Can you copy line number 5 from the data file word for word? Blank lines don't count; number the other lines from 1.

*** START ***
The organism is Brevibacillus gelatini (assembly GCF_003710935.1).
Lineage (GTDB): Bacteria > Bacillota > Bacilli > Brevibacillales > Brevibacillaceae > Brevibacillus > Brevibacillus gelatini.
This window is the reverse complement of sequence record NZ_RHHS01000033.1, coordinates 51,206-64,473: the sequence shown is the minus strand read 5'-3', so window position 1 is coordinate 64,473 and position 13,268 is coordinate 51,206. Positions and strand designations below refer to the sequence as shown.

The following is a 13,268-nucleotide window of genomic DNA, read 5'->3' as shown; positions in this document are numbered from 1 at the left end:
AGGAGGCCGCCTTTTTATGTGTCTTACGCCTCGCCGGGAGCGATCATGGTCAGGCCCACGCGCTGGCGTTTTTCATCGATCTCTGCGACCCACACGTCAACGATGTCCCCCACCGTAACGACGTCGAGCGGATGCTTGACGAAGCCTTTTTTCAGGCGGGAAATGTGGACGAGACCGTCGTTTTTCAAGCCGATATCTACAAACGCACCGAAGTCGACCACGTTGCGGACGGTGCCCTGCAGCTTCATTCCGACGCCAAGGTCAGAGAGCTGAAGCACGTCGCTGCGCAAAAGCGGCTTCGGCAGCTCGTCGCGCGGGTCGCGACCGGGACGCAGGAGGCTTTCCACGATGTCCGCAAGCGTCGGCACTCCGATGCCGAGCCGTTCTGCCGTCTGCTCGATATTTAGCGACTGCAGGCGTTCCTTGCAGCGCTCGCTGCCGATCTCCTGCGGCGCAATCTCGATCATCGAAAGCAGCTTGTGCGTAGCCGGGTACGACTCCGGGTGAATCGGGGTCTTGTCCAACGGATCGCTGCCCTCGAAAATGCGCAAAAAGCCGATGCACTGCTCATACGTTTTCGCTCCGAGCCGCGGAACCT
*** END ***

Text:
AGGAGGCCGCCTTTTTATGTGTCTTACGCCTCGCCGGGAGCGATCATGGTCAGGCCCACGCGCTGGCGTTTTTCATCGATCTCTGCGACCCACACGTCAACGATGTCCCCCACCGTAACGACGTCGAGCGGATGCTTGACGAAGCCTTTTTTCAGGCGGGAAATGTGGACGAGACCGTCGTTTTTCAAGCCGATATCTACAAACGCACCGAAGTCGACCACGTTGCGGACGGTGCCCTGCAGCTTCATTCCGACGCCAAGGTCAGAGAGCTGAAGCACGTCGCTGCGCAAAAGCGGCTTCGGCAGCTCGTCGCGCGGGTCGCGACCGGGACGCAGGAGGCTTTCCACGATGTCCGCAAGCGTCGGCACTCCGATGCCGAGCCGTTCTGCCGTCTGCTCGATATTTAGCGACTGCAGGCGTTCCTTGCAGCGCTCGCTGCCGATCTCCTGCGGCGCAATCTCGATCATCGAAAGCAGCTTGTGCGTAGCCGGGTACGACTCCGGGTGAATCGGGGTCTTGTCCAACGGATCGCTGCCCTCGAAAATGCGCAAAAAGCCGATGCACTGCTCATACGTTTTCGCTCCGAGCCGCGGAACCT